dawsoniana and virginiana and several Pines in the
    process as well just to suit so-called educated people
    affiliated with naming conventions that have never
    grown these plants and in some instances never have
    been around these plants. What do they know?

    Thank you bcgift52 for your comments. You may
    see this one in the UBC BG someday.

    Jim
     
  10. Ron B

    Ron B Esteemed Contributor 10 Years of Activity

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    Jim, Sargent, Dawson and Virginia have no 'e' on the end.
     
  11. Michael F

    Michael F Renowned Contributor Forums Moderator 10 Years of Activity

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    Of "several pines", yes, Gray Pine (named after Edward Sabine) is correctly Pinus sabineana (see e.g. A. Farjon, Pines: Drawings and descriptions of the genus Pinus, 2nd ed., 2005).

    Rules is rules, and if you break them, you'll get taken to task!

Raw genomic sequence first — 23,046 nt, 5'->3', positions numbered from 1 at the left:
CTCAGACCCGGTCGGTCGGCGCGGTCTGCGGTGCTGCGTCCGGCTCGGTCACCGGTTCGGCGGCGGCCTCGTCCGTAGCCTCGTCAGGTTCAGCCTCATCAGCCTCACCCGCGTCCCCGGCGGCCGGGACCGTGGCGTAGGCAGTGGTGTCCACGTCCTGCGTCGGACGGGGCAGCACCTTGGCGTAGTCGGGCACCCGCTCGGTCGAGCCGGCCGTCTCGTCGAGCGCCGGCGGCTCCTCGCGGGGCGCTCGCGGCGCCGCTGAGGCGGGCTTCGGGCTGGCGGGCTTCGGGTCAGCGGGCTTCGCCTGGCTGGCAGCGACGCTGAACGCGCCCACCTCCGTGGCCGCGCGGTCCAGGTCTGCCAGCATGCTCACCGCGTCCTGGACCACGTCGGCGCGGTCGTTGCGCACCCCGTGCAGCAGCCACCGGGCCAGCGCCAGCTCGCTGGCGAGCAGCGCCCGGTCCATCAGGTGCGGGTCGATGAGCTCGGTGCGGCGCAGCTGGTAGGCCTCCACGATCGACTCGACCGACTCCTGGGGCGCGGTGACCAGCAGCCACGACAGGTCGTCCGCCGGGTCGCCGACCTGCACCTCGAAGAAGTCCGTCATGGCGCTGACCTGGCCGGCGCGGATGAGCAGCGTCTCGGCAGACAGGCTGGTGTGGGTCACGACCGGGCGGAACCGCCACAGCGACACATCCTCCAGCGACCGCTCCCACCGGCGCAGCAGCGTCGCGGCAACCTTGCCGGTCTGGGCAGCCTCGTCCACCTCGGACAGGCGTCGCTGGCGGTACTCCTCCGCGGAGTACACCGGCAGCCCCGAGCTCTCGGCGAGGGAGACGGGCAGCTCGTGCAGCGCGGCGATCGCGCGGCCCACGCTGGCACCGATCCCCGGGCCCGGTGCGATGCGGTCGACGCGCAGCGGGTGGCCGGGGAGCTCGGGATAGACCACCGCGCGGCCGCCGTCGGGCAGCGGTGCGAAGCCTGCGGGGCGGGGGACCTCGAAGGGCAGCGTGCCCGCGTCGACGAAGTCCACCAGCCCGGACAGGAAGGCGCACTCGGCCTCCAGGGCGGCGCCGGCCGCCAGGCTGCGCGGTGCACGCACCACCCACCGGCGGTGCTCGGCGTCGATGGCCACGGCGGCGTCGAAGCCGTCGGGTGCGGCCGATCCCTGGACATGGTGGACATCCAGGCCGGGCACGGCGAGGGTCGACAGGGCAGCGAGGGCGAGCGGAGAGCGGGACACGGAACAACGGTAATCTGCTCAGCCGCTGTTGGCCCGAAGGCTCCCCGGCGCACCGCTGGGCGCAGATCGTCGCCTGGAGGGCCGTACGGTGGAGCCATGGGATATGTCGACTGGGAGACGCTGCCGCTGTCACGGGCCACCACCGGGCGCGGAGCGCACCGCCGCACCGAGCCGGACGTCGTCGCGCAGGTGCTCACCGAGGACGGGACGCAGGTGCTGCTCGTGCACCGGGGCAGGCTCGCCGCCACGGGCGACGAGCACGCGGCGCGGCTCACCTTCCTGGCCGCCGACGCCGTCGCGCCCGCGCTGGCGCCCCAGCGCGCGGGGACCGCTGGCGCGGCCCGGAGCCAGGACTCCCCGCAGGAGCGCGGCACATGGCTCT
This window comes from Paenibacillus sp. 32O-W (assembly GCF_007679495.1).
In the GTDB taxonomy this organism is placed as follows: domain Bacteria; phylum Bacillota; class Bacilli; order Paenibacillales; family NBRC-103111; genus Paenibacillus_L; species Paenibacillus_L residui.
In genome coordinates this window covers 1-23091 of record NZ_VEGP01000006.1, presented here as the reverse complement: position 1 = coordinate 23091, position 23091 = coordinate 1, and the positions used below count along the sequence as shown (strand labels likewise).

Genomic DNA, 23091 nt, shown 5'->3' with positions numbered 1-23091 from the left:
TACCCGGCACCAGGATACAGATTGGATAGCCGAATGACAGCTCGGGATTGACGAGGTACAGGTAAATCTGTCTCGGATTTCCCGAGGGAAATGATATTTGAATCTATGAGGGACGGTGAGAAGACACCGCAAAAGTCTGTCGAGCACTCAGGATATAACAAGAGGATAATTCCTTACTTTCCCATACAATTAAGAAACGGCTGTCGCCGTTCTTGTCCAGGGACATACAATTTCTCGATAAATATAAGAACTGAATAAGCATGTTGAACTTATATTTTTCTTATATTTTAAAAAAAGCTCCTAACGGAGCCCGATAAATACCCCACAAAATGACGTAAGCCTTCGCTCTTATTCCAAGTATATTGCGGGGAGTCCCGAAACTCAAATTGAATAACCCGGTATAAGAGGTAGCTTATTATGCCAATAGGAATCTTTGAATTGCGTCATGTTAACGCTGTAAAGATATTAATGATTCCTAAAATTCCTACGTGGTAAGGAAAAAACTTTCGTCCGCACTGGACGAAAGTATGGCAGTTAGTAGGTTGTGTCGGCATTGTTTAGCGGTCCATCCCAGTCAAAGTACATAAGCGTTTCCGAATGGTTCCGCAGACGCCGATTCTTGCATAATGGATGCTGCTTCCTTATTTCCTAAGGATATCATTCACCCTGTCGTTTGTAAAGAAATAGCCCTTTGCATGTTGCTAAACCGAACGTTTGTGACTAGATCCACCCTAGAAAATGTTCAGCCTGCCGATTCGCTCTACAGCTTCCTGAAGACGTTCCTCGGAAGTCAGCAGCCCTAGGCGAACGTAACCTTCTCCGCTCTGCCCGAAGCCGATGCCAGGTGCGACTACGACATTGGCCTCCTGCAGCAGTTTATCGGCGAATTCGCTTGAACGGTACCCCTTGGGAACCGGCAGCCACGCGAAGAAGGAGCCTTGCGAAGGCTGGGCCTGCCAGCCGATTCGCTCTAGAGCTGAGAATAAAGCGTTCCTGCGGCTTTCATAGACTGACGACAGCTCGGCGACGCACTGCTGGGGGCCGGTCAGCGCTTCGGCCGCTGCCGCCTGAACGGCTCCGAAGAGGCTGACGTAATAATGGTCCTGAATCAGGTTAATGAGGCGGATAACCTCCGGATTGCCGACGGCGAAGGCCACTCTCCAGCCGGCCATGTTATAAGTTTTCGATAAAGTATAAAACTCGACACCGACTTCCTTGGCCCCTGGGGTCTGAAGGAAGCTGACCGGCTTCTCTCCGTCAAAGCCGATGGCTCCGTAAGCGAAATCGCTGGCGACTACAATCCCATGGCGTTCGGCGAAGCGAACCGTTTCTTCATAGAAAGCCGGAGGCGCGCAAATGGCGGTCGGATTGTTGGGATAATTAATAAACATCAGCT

What was it named jimiana?!? ;-)
     
  12. Laurie

    Laurie Active Member Maple Society 10 Years of Activity

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    The first photograph of the flowers against soft clouds is particularly lovely. The only magnolias that I have seen in bloom here are some of the star magnolias. I do not know magnolias, but starting with the list of those in UWBG's arboretum, it looks as though the flowers here look like those in Esveld's photograph of M. s. 'Lennei', but it was hybridized in Italy.

    I do not find the discussion on names less counterproductive for magnolias than for maples. The change from 'e' to 'i' is a common one in linguistics, and indeed, in this case, the 'i' is most common in the U.S., including UWBG, but I believe that uniformity is important and that it will be corrected with time to the proper name - soulangeana.